Our Latest News

New lease of life for original lighthouse vents

15/05/2018

As part of the ongoing conservation of the Cape Bruny and Maatsuyker Island lighthouses, a team effort has been underway to restore the original bronze vents from the lighthouses' lantern rooms.More

Record visitor numbers at Highfield Historic Site

09/05/2018

Visitation numbers at Highfield Historic Site in Stanley have reached a record high, with 12,535 people visiting in the 12 months ending March 2018.More

Cradle Mountain shuttle bus tender awarded

08/05/2018

A new bus fleet featuring environmentally friendly technology and vehicles with improved accessibility and increased capacity will help to meet increasing visitor numbers following the awarding of the tender to McDermott Coaches.More

Southwest National Park

Highlights

The rugged peaks of the Southwest

The rugged peaks of the south-west

The Southwest National Park is the largest in Tasmania. A region of wild rivers and jagged mountain ranges, rolling buttongrass plains and silent, green rainforests, the southwest encompasses some of the finest wilderness country in Australia, and indeed is among the last remaining temperate wilderness areas on Earth.

The drive along the Gordon River Road to Strathgordon is nothing short of spectacular. The greatest asset of this national park is the sheer scale of its wilderness regions. On a fine day, a drive along this road will be a memorable experience.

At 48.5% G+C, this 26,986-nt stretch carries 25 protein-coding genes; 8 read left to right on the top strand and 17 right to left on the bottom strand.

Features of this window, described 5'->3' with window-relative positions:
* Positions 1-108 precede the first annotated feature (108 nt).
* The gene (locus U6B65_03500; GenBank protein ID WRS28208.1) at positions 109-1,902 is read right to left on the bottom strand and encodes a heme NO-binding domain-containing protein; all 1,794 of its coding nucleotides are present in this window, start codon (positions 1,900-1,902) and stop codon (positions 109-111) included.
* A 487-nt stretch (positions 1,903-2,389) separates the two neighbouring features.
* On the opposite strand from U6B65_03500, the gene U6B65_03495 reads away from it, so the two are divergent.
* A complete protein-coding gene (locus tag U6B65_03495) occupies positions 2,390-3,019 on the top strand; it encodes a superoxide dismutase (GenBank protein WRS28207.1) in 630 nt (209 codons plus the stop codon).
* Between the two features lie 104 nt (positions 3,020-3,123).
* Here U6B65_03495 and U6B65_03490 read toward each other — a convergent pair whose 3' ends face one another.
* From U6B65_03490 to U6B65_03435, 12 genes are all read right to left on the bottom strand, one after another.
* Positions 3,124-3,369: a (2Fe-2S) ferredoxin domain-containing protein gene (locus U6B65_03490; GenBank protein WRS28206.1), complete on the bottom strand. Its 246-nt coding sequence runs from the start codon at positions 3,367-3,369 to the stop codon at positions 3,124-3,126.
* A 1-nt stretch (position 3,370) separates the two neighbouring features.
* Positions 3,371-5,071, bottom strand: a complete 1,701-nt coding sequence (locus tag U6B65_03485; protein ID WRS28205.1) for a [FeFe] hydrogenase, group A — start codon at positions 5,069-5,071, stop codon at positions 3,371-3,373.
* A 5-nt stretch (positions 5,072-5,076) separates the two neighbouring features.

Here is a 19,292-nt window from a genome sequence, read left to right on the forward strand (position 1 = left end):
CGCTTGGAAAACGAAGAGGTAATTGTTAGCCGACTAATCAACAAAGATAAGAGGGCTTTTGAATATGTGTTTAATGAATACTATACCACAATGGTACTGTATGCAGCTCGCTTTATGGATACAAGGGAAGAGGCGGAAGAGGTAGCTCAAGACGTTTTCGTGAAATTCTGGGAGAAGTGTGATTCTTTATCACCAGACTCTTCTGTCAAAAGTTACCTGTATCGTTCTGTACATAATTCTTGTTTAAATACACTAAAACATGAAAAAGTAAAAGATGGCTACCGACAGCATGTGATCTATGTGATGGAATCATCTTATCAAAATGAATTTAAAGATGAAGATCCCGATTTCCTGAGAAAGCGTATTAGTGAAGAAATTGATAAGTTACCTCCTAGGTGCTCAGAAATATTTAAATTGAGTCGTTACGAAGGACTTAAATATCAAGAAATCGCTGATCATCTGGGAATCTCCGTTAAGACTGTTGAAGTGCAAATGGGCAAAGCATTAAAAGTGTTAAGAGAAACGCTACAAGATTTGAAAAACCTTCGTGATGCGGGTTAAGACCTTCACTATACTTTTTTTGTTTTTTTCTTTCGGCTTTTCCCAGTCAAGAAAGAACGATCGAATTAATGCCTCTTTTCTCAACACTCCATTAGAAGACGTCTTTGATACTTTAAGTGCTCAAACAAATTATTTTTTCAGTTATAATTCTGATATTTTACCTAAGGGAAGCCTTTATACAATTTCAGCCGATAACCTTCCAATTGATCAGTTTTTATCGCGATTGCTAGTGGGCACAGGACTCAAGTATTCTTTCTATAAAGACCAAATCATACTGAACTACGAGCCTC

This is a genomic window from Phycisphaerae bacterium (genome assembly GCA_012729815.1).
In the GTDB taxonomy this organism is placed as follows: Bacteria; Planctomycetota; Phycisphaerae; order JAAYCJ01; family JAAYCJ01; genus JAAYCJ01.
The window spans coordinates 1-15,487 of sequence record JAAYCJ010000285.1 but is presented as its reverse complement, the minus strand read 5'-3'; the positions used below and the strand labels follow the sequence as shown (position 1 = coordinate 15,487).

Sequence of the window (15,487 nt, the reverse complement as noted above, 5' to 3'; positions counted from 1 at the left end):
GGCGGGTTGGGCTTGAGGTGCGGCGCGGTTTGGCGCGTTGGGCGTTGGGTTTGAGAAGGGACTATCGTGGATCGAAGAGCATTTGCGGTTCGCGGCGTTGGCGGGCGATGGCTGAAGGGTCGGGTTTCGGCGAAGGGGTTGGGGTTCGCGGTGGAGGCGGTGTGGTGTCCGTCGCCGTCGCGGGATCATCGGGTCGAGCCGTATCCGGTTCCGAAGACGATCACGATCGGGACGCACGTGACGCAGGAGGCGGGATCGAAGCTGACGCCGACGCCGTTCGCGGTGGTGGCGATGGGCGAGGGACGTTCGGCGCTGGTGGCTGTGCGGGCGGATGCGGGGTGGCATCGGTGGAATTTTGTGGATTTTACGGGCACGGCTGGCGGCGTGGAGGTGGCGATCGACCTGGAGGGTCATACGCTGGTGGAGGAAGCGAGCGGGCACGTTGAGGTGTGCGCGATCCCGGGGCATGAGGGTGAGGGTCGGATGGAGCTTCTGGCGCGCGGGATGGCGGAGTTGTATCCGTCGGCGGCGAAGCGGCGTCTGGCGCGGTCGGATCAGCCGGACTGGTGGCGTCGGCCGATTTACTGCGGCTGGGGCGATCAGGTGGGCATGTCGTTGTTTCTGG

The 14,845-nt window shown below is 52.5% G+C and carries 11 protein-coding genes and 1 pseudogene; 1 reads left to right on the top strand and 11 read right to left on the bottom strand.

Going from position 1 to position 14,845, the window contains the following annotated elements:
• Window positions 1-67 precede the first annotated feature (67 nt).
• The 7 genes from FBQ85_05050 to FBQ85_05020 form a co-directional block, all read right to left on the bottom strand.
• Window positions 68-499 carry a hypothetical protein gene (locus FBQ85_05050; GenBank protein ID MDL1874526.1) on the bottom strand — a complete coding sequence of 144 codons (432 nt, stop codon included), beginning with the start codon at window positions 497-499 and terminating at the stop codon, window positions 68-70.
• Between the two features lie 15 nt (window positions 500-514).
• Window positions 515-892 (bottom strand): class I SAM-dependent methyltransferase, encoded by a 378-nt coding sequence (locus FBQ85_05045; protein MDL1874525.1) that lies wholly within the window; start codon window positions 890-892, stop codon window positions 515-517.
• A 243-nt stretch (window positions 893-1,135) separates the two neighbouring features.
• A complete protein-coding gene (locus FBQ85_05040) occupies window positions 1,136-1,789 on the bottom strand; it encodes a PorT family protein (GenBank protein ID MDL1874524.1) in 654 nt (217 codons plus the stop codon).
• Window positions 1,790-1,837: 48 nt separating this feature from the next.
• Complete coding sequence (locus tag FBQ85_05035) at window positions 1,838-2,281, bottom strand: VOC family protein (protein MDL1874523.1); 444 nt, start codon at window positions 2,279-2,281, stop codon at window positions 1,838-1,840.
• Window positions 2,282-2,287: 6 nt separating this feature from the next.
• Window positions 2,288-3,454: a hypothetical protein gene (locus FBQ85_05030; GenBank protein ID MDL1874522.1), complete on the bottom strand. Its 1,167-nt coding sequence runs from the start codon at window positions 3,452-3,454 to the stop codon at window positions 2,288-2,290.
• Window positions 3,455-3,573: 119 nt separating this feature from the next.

Some of the best fishing in Australia can be found in the Southwest National Park, while bushwalkers will find some of Australia's premier wilderness walks, including the South Coast and Port Davey Tracks. There is also a range of less demanding walks, including the popular Creep Crawly Trail.

Mt Rugby

Photographing the rugged
mountains of the southwest

The Bathurst Harbour - Port Davey region is an excellent example of a drowned river valley. Beneath the waters of Bathurst Channel lives a range of fascinating marine species, such as sea pens. These animals are usually found in much deeper water. In the Channel, the dark, tannin-stained water allows the sea pens to thrive in very shallow water.

The area is also the sole breeding grounds of the highly endangered orange-bellied parrot. Visitors to Melaleuca can see these beautifully coloured parrots at the Bird Hide.